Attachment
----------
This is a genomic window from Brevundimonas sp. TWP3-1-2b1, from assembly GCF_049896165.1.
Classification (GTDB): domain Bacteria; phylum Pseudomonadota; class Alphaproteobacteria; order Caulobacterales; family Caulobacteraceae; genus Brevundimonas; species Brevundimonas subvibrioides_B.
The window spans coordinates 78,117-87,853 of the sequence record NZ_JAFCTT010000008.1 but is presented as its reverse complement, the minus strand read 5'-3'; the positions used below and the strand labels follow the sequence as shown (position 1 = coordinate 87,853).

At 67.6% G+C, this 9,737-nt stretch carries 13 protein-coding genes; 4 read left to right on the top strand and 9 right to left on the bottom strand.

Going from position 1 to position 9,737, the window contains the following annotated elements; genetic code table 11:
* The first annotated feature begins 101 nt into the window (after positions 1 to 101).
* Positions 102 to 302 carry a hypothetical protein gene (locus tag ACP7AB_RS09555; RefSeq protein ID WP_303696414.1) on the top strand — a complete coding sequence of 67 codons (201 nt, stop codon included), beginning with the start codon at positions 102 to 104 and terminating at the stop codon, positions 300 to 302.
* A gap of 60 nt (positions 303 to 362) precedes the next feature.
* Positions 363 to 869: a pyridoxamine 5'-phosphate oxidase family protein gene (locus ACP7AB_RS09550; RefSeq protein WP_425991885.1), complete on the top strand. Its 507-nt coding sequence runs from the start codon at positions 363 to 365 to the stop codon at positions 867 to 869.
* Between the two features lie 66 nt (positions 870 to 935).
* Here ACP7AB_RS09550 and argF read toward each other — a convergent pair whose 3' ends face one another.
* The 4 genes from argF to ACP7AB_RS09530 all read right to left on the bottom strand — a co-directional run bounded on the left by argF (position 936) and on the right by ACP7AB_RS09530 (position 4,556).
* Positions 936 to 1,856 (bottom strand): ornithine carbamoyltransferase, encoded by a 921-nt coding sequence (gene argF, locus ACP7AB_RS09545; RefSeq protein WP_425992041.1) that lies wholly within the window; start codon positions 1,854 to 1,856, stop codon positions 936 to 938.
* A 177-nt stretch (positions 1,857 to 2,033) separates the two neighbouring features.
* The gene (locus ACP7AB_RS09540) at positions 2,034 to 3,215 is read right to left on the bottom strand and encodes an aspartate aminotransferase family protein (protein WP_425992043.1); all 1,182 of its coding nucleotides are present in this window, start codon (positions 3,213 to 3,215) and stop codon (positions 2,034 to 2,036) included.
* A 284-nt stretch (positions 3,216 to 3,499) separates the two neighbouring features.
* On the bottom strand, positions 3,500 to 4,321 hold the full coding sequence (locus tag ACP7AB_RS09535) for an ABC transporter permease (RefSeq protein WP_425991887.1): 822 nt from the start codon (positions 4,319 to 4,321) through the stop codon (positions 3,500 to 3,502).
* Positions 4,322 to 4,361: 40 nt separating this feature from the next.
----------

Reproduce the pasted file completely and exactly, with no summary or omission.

This is a genomic window from Brevundimonas sp. TWP3-1-2b1, from assembly GCF_049896165.1.
Classification (GTDB): domain Bacteria; phylum Pseudomonadota; class Alphaproteobacteria; order Caulobacterales; family Caulobacteraceae; genus Brevundimonas; species Brevundimonas subvibrioides_B.
The window spans coordinates 78,117-87,853 of the sequence record NZ_JAFCTT010000008.1 but is presented as its reverse complement, the minus strand read 5'-3'; the positions used below and the strand labels follow the sequence as shown (position 1 = coordinate 87,853).

At 67.6% G+C, this 9,737-nt stretch carries 13 protein-coding genes; 4 read left to right on the top strand and 9 right to left on the bottom strand.

Going from position 1 to position 9,737, the window contains the following annotated elements; genetic code table 11:
* The first annotated feature begins 101 nt into the window (after positions 1 to 101).
* Positions 102 to 302 carry a hypothetical protein gene (locus tag ACP7AB_RS09555; RefSeq protein ID WP_303696414.1) on the top strand — a complete coding sequence of 67 codons (201 nt, stop codon included), beginning with the start codon at positions 102 to 104 and terminating at the stop codon, positions 300 to 302.
* A gap of 60 nt (positions 303 to 362) precedes the next feature.
* Positions 363 to 869: a pyridoxamine 5'-phosphate oxidase family protein gene (locus ACP7AB_RS09550; RefSeq protein WP_425991885.1), complete on the top strand. Its 507-nt coding sequence runs from the start codon at positions 363 to 365 to the stop codon at positions 867 to 869.
* Between the two features lie 66 nt (positions 870 to 935).
* Here ACP7AB_RS09550 and argF read toward each other — a convergent pair whose 3' ends face one another.
* The 4 genes from argF to ACP7AB_RS09530 all read right to left on the bottom strand — a co-directional run bounded on the left by argF (position 936) and on the right by ACP7AB_RS09530 (position 4,556).
* Positions 936 to 1,856 (bottom strand): ornithine carbamoyltransferase, encoded by a 921-nt coding sequence (gene argF, locus ACP7AB_RS09545; RefSeq protein WP_425992041.1) that lies wholly within the window; start codon positions 1,854 to 1,856, stop codon positions 936 to 938.
* A 177-nt stretch (positions 1,857 to 2,033) separates the two neighbouring features.
* The gene (locus ACP7AB_RS09540) at positions 2,034 to 3,215 is read right to left on the bottom strand and encodes an aspartate aminotransferase family protein (protein WP_425992043.1); all 1,182 of its coding nucleotides are present in this window, start codon (positions 3,213 to 3,215) and stop codon (positions 2,034 to 2,036) included.
* A 284-nt stretch (positions 3,216 to 3,499) separates the two neighbouring features.
* On the bottom strand, positions 3,500 to 4,321 hold the full coding sequence (locus tag ACP7AB_RS09535) for an ABC transporter permease (RefSeq protein WP_425991887.1): 822 nt from the start codon (positions 4,319 to 4,321) through the stop codon (positions 3,500 to 3,502).
* Positions 4,322 to 4,361: 40 nt separating this feature from the next.